Trains back from Eridge are hourly at 50 minutes past and go to Oxted, where you change for Victoria.

The long-running industrial dispute on Southern trains still isn't resolved but I'll take a chance on this High Weald walk in their territory. You should get to see (and hear) steam trains on the Spa Valley Railway at Eridge station and also at the lunchtime village of Groombridge, where Groombridge Place always puts on a good show of daffodils and other spring flowers. The afternoon is across the RSPB's Broadwater Warren reserve and past the imposing Eridge Rocks (or you could take the shorter return route via the even more impressive Harrison's Rocks). At the end of the walk you can unwind in the Huntsman pub, a stone's throw from Eridge station.

You'll need to print the directions from the Eridge Circular Walk page. T=swc.120
15 on this walk on a perfect spring day, sunny and warm some cloud in the afternoon. Two excellent pubs and various spring flowers on display. The Broadwater Warren section is a tad disappointing because of mnajor woodland clearance which has obviously disrupted the wild life although there should be some good displays of heather in the late summer.
We timed the walk perfectly to just miss the 3.50 train thereby forcing the group to have a final drink at the Huntsman whilst waiting for the one an hour later. A lovely day out
Wed, 13-Apr-16

Midweek Day Walk - Eridge Circular

Eridge Circular

A short walk through an interesting part of the High Weald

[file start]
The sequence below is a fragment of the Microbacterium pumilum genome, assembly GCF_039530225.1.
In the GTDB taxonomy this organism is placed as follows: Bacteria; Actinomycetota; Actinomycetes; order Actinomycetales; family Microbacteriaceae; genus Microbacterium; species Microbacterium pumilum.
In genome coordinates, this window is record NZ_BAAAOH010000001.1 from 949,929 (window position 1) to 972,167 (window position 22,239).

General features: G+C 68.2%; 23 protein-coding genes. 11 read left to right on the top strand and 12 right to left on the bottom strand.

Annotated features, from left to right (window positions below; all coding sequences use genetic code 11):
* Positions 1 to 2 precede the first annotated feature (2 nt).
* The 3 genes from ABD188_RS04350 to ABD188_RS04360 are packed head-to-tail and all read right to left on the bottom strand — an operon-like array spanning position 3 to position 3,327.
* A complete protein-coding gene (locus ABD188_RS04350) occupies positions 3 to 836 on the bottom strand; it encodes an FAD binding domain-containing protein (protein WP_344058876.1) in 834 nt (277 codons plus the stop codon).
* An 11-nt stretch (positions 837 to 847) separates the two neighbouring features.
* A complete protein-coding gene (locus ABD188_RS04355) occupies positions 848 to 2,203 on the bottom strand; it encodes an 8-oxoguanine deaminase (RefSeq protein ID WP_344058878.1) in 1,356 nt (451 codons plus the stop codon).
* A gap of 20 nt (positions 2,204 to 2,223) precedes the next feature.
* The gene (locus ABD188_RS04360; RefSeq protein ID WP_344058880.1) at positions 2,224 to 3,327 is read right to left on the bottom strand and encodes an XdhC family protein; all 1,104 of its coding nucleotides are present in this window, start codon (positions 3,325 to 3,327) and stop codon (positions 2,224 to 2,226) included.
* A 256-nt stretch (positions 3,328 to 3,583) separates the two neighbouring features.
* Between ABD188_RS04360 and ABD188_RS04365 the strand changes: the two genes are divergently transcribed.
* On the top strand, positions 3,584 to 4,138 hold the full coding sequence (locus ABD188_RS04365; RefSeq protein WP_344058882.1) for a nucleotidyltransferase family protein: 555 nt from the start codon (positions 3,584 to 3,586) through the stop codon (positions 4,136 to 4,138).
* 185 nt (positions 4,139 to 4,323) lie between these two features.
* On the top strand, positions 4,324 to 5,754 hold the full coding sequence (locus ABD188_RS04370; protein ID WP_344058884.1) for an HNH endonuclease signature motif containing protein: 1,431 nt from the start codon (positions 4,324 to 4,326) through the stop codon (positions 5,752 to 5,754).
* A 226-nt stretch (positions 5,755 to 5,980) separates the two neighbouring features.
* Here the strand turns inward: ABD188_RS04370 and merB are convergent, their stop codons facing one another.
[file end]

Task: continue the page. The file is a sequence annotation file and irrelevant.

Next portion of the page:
Book 3* Walk 120

* Online only
Length : 15 km or 9½ miles

Toughness : 4 out of 10

Getting there : Catch the 10:08 am train from London Bridge to Eridge
(Departs from East Croydon at 10:23)

Meeting point : Eridge Station at 11:03

Tickets : Buy a cheap day return to Eridge

Brief Description

A newish walk in the delightful Kent/East Sussex countryside You may find full details here

Suggested Lunch stops

Crown Inn, Old Groombridge t: 01892 864742
Junction Inn, Groombridge t: 01892864275 (apparently in the process of changing ownership)

Suggested Tea stop

The Huntsman Pub t: 01892 864258 a fairly hefty stones throw from the station. Very friendly country pub, serves beer, nibbles and tea all in nice surroundings

Map

OS Explorer : 135

Return train times

Trains return from Eridge to London at the following times ... 15:50 | 16:50 | 17:20* | 17:48 | 18:20* | 18:49

* To London Victoria changing at Hurst Green
All trains stop at East Croydon, so you may choose to change there and catch a train to your preferred destination station.
A very lovely walk with fabulous wildflowers
including bluebells out in profusion.
about 16 on walk. jfk
Sat, 29-Nov-14 32 Eridge Circular
Sun, 15-Dec-13 7 Eridge Circular
Sat, 08-Dec-12 Eridge Circular
Sat, 31-Mar-12 Eridge Circular
Sat, 17-Dec-11 Eridge Circular, with shorter morning
Sun, 30-Oct-11 Eridge Circular
Sun, 05-Jun-11 Eridge Circular